“Just a week later the man was dead, and after a short interval, Bernie screwed up the courage to go through his brother’s papers. ‘Riley,’ he told me later, ‘it was a disaster.’
Death. Okay, I just lost half of the small audience I had. The remainder are realists.
Some people are obsessed with the subject — like Woody Allen, for example, whose humor is peppered with references to dying. “It’s not that I’m afraid to die, “ he once said. “I just don’t want to be there when it happens.”
He did a whole movie about death entitled Sleeper. It’s about Miles Monroe (Allen) who is cryogenically frozen and wakes 200 years later. One of his first thoughts: The rent on his Manhattan apartment is 2400 months over due.
I am not so obsessed, but I am writing about death for two reasons. One is that a golfing buddy of mine died a while back. For more than ten years we played eighteen holes every Friday morning. His passing was nothing sudden; he and we all knew it was coming. Our foursome — he and we — were together for the last time at his memorial service.
I was never the most prompt member of the group, and at least once every few weeks my cell would ring as I was driving into the golf course parking lot, and it would be my friend saying, “Hey! Where are you? We’re ready to go.” I wish he had left those words on my voicemail. I would keep them there forever.
That’s one reason why death has been on my mind. But the main cause for this entry is because of the troubling experience of a good friend of mine, Bernie, which is not his real name. A while ago he went to visit his very sick brother who was a widower.
“Would you take care of my stuff after I go?” his ailing brother asked him. “Stuff” seemed a little too generic for Bernie, but the man was seriously ill so Bernie readily agreed. He told me that, as tactfully as he could, he asked his brother where all the information was that he would need.
“In the den,” he replied. “In the roll top desk and the filing cabinet.”
“What about the, ah, burial?”
“Cremation,” his brother said. “It’s all arranged and paid for.”
Just a week later the man was dead, and after a short interval, Bernie screwed up the courage to go through his brother’s papers.
“Riley,” he told me later, “it was a disaster. There were a dozen bank CDs, but some were outdated. There were insurance policies but no indication of which were still in force. There were passbooks and two credit union accounts whose last transactions were in 2006, and there were some stock certificates. Riley, who in blazes keeps stock certificates anymore?” And no, there was no list of assets that he could find. There was a two-sentence handwritten will, which turned out to be quite legal.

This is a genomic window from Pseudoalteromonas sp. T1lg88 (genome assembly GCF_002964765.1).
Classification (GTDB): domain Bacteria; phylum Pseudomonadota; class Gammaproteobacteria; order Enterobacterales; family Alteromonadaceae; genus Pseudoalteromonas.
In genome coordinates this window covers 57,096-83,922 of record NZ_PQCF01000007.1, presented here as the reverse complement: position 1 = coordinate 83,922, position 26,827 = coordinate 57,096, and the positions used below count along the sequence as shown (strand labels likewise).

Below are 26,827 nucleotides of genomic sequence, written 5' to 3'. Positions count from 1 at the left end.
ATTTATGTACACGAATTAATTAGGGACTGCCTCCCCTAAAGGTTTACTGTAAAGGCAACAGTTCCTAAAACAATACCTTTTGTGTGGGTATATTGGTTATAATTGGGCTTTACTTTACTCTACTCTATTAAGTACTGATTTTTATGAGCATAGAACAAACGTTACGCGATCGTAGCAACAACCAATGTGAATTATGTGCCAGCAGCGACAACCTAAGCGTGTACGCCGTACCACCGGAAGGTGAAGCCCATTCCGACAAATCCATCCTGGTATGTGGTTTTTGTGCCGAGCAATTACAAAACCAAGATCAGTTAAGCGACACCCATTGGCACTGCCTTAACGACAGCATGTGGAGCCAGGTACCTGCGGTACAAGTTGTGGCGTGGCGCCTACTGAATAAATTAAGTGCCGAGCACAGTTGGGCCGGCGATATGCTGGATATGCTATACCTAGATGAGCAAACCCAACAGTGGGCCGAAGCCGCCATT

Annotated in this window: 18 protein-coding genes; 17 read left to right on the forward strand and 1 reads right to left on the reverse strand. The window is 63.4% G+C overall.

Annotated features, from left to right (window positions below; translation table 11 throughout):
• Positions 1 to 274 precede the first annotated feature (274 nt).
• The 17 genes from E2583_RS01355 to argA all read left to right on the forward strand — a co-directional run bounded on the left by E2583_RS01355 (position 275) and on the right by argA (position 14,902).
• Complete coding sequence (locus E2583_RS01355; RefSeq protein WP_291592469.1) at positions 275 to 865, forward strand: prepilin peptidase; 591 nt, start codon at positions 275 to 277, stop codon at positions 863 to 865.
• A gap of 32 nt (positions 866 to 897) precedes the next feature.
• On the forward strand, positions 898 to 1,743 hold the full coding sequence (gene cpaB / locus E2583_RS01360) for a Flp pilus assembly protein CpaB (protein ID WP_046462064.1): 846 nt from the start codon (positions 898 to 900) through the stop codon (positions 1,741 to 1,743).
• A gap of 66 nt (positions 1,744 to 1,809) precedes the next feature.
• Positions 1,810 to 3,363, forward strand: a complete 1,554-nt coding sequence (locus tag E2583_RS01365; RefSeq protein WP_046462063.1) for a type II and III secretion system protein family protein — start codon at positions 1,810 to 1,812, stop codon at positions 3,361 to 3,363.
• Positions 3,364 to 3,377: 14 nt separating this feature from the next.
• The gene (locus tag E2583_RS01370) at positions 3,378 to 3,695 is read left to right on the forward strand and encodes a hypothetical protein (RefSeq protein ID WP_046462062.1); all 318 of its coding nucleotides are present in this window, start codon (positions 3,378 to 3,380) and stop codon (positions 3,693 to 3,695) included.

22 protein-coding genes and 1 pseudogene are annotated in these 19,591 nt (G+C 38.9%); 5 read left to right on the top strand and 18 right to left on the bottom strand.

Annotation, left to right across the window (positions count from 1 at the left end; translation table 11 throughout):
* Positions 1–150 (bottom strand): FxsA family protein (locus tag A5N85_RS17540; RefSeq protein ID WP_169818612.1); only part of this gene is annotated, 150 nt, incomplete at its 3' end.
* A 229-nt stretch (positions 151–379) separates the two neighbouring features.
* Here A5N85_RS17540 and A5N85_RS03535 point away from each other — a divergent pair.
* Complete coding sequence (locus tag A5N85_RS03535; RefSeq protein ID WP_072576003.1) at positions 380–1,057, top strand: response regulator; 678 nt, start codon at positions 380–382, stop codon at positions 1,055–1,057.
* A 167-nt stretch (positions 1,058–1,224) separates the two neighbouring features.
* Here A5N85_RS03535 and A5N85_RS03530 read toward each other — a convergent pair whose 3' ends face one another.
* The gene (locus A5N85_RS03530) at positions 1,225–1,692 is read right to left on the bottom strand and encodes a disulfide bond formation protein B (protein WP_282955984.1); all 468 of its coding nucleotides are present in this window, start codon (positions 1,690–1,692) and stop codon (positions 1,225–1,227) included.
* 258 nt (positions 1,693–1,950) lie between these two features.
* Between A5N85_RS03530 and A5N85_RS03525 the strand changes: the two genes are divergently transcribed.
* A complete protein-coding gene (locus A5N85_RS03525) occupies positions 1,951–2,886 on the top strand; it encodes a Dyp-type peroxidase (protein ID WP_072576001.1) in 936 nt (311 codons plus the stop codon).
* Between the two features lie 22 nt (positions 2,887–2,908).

Bernie is doing his best to sort all this out, but I doubt that everything will ever be resolved. “I know Mrs. R. is clued in to your finances, Riley, but you have kids too. For crying out loud, leave some organized records.”
Actually I had already done that. About ten years ago, after reading a magazine article on the subject, I created what I called Dave’s Contingency File on our mutual computer. It contains things to do (e.g., cancel my cell phone account), people to notify (our broker, Social Security, etc.), a list of all assets and liabilities, income sources (little though they are), locations of automobile pink slips, burial wishes, plus all the info that the nation’s newspapers, wire services, and TV networks will need for my obit.
Some of the info changes regularly — CDs roll over, amounts of banking accounts rise or fall, stocks are sold — so I update it regularly and print out a new copy for Mrs. R and our heirs every three or four months. Our estate is really quite modest, but I don’t want anybody befuddled by it after we’re gone.
If you don’t have such a file, you should make one as soon as possible.
Fortunately you don’t have to reinvent the wheel. Some years ago a lady who gives Fiscal Fitness workshops at senior centers out our way, created a contingency file template for her two grandmothers. Today’s version of that template is on the web site of Age Well Senior Services, a marvelous organization in Southern California for which I have done occasional volunteer work. They operate ten senior centers, run a large Meals on Wheels program and have a fleet of vehicles that provides super low-cost transportation services so the elderly can get to medical appointments and other necessary places.
Go to the Age Well web site (www.myagewell.org), click on Senior Info, then click on Contingency Notebook. That will pull up a nineteen-page fill-in-the-blanks document that you can complete. And do this or make up your own soon, because you don’t want to leave your family in the lurch.
A huge note of caution: This is NOT a set-it-and-forget-it exercise. Just as the lawn needs regular mowing and the carpets need regular vacuuming, your contingency file needs regular tweaking. Each time you incur a new debt or pay off an old one, or when a CD rolls over, or when the bank that holds your home mortgage sells it to another institution, you need to update the contingency file and put on it quite prominently the date of the latest revision.
Two final notes about death, the first from Yogi Berra. “Always go to other people’s funerals,” Yogi said, “otherwise they won’t come to yours.”
The second is from Woody. “I don’t want to achieve immortality through my work,” he said. “I want to achieve it through not dying.”
But everybody does of course, so make sure you’ve done what you can to spare your heirs the agony of trying to reconstruct the pieces of your life.